that focuses on providing confidence that quality requirements
will be fullled” (Clara Martínez Fuentes, et al., International
Journal of Quality & Reliability Management, 2003).
Approach: The QA assists the products and services in
FIGURE 2
Inspection and QC
The components of Quality 1.0.
April 2022 | ISE Magazine 37
meeting the requirements as per internal and external custom-
er specifications. A QA system can be established and sustained
through personal assessment or reliance on independent au-
dits. Different certifications provide a platform for such audits
and ensure a robust QA system for stakeholders. Consequent-
ly, a quality audit system will ensure continual improvement
culture within the organization (Stanislav Karapetrovic and
Walter Willborn, International Journal of Quality & Reliability
Management, 2000). However, the QA deployment process
must be from a continual improvement perspective rather than
a task of merely achieving a certificate of achievement.
Features: QA demands the involvement of all stakeholders
of the organization, not just managers, technicians and con-
sultants. These unied efforts will help to quantify the cost of
quality. Thus, it will reduce the business cost by determining
how and where quality costs are incurred (Low Sui Pheng
and Henson K.C. Yeo, Structural Survey, 1997). Nevertheless,
the objectives of QA can be achieved only through organiza-
tional-level training with an emphasis on the practical usage
of nonstatistical and statistical tools and techniques. This will
strengthen the continuous improvement through a structured
bottom-up process.
Gaining a certification or quality accreditation does
not necessarily indicate the organization is committed
to quality. Quality 2.0 ensures enhanced product or
service quality when QA and quality certification are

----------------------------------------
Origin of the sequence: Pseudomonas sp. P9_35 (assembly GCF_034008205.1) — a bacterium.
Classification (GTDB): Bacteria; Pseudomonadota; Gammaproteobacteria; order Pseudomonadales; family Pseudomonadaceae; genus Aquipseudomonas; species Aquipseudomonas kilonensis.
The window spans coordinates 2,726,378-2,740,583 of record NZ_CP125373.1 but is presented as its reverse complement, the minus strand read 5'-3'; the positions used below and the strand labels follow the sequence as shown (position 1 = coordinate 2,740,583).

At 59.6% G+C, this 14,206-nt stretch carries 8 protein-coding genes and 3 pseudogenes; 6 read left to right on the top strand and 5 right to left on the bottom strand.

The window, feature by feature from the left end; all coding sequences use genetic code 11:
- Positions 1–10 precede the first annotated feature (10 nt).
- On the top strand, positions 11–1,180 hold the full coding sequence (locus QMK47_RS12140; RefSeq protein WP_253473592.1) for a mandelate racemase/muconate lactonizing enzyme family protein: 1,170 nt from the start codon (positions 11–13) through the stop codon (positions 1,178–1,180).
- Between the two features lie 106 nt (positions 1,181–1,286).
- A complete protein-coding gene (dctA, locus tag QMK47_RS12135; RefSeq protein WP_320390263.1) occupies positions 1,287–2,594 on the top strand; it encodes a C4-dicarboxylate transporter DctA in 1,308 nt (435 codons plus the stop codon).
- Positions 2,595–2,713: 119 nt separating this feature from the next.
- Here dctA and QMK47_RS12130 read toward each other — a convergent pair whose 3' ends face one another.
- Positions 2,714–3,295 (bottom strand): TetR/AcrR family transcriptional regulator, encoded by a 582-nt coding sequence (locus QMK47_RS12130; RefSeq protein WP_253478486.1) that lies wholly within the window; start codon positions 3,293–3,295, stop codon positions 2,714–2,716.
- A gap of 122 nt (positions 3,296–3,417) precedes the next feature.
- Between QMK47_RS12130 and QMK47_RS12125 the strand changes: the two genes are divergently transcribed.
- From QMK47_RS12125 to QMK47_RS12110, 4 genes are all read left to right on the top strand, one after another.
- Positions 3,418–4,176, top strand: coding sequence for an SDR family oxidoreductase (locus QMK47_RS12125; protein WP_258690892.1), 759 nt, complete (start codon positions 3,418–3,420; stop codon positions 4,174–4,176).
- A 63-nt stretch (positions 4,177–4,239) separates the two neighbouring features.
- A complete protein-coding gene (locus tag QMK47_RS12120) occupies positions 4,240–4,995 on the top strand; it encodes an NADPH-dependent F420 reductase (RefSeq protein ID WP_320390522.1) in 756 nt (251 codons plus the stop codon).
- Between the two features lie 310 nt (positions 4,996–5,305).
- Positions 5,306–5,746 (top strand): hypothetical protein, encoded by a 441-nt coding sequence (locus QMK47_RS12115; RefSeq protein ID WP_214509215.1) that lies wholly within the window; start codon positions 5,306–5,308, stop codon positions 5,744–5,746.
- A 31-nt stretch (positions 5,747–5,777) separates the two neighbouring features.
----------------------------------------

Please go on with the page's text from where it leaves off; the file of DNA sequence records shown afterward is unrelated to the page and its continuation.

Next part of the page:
viewed as a foundation for quality and not the pin-
nacle (Sonny Nwankwo, International Journal of Quality
& Reliability Management, 2000). The key components
and characteristics of Q 2.0 are shown in Figure 3.
Pros: It will ensure customer satisfaction as it is
more proactive than a pure inspection-based approach.
Further, it reduces the inspection cost, rejection and
reworks. Moreover, it ensures higher quality products
or services by establishing and complying with stan-
dards. Further, it improves employee morale due to
the involvement of people in fixing quality problems
at the team level within the organization.
Cons: However, Quality 2.0 demands substantial
investment in human resources and finance to adhere
to quality assurance standards. ISO 9001 standards
create a sense of complacency for many organizations
that treat it as the highest achievement of quality. Im-
plementation of ISO 9001 is rather a time-consuming
exercise for many companies and there is evidence
from many companies, especially small and medium-
sized enterprises, that the costs associated with imple-
mentation of ISO 9001 outweighs the benefits gained.
Quality 3.0: Total quality management
The third stage of quality, Q 3.0, took a holistic per-
spective and established the total quality management
(TQM) philosophy, aimed at the organizational improvement
to quality. During this phase, computers acted as an aid for
workers due to advances in computational power, memory